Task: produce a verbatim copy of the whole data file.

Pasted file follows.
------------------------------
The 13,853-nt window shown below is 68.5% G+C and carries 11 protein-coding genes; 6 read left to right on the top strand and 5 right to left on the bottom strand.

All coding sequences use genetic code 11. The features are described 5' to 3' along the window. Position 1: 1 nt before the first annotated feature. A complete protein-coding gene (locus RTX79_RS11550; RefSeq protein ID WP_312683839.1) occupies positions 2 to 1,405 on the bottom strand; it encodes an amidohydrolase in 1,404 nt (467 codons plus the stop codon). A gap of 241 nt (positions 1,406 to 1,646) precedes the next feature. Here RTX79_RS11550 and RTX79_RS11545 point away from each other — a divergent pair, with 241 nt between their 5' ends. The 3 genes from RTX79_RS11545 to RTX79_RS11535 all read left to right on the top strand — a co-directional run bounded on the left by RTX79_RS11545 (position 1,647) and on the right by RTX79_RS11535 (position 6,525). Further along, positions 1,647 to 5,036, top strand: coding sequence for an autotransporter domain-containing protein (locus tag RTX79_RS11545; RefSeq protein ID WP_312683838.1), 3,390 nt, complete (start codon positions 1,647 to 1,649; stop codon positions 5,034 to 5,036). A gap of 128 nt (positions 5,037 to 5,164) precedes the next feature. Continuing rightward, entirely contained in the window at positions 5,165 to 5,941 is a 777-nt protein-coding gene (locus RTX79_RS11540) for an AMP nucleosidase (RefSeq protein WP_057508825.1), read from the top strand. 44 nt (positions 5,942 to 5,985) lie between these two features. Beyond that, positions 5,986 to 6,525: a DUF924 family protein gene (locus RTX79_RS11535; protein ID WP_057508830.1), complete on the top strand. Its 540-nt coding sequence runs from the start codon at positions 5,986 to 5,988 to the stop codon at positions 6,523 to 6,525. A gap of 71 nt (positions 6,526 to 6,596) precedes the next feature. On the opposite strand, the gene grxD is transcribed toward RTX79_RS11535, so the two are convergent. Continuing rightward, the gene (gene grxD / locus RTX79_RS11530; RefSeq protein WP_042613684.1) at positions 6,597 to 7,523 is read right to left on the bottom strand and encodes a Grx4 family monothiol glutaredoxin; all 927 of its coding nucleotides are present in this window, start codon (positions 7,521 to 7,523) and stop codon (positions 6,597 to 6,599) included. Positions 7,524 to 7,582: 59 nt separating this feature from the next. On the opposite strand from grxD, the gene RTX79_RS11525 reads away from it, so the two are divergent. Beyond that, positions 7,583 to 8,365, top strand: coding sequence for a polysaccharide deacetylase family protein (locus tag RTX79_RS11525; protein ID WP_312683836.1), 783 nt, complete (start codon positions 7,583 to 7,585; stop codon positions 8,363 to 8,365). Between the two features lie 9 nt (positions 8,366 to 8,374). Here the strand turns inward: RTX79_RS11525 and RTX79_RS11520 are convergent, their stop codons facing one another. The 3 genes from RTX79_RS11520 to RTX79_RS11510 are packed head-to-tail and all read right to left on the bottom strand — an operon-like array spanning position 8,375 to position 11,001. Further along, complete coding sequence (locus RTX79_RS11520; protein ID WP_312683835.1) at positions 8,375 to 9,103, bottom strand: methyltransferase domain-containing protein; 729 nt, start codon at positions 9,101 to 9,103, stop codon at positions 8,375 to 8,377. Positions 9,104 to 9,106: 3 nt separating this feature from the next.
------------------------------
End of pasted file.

The 13,853-nt window shown below is 68.5% G+C and carries 11 protein-coding genes; 6 read left to right on the top strand and 5 right to left on the bottom strand.

All coding sequences use genetic code 11. The features are described 5' to 3' along the window. Position 1: 1 nt before the first annotated feature. A complete protein-coding gene (locus RTX79_RS11550; RefSeq protein ID WP_312683839.1) occupies positions 2 to 1,405 on the bottom strand; it encodes an amidohydrolase in 1,404 nt (467 codons plus the stop codon). A gap of 241 nt (positions 1,406 to 1,646) precedes the next feature. Here RTX79_RS11550 and RTX79_RS11545 point away from each other — a divergent pair, with 241 nt between their 5' ends. The 3 genes from RTX79_RS11545 to RTX79_RS11535 all read left to right on the top strand — a co-directional run bounded on the left by RTX79_RS11545 (position 1,647) and on the right by RTX79_RS11535 (position 6,525). Further along, positions 1,647 to 5,036, top strand: coding sequence for an autotransporter domain-containing protein (locus tag RTX79_RS11545; RefSeq protein ID WP_312683838.1), 3,390 nt, complete (start codon positions 1,647 to 1,649; stop codon positions 5,034 to 5,036). A gap of 128 nt (positions 5,037 to 5,164) precedes the next feature. Continuing rightward, entirely contained in the window at positions 5,165 to 5,941 is a 777-nt protein-coding gene (locus RTX79_RS11540) for an AMP nucleosidase (RefSeq protein WP_057508825.1), read from the top strand. 44 nt (positions 5,942 to 5,985) lie between these two features. Beyond that, positions 5,986 to 6,525: a DUF924 family protein gene (locus RTX79_RS11535; protein ID WP_057508830.1), complete on the top strand. Its 540-nt coding sequence runs from the start codon at positions 5,986 to 5,988 to the stop codon at positions 6,523 to 6,525. A gap of 71 nt (positions 6,526 to 6,596) precedes the next feature. On the opposite strand, the gene grxD is transcribed toward RTX79_RS11535, so the two are convergent. Continuing rightward, the gene (gene grxD / locus RTX79_RS11530; RefSeq protein WP_042613684.1) at positions 6,597 to 7,523 is read right to left on the bottom strand and encodes a Grx4 family monothiol glutaredoxin; all 927 of its coding nucleotides are present in this window, start codon (positions 7,521 to 7,523) and stop codon (positions 6,597 to 6,599) included. Positions 7,524 to 7,582: 59 nt separating this feature from the next. On the opposite strand from grxD, the gene RTX79_RS11525 reads away from it, so the two are divergent. Beyond that, positions 7,583 to 8,365, top strand: coding sequence for a polysaccharide deacetylase family protein (locus tag RTX79_RS11525; protein ID WP_312683836.1), 783 nt, complete (start codon positions 7,583 to 7,585; stop codon positions 8,363 to 8,365). Between the two features lie 9 nt (positions 8,366 to 8,374). Here the strand turns inward: RTX79_RS11525 and RTX79_RS11520 are convergent, their stop codons facing one another. The 3 genes from RTX79_RS11520 to RTX79_RS11510 are packed head-to-tail and all read right to left on the bottom strand — an operon-like array spanning position 8,375 to position 11,001. Further along, complete coding sequence (locus RTX79_RS11520; protein ID WP_312683835.1) at positions 8,375 to 9,103, bottom strand: methyltransferase domain-containing protein; 729 nt, start codon at positions 9,101 to 9,103, stop codon at positions 8,375 to 8,377. Positions 9,104 to 9,106: 3 nt separating this feature from the next.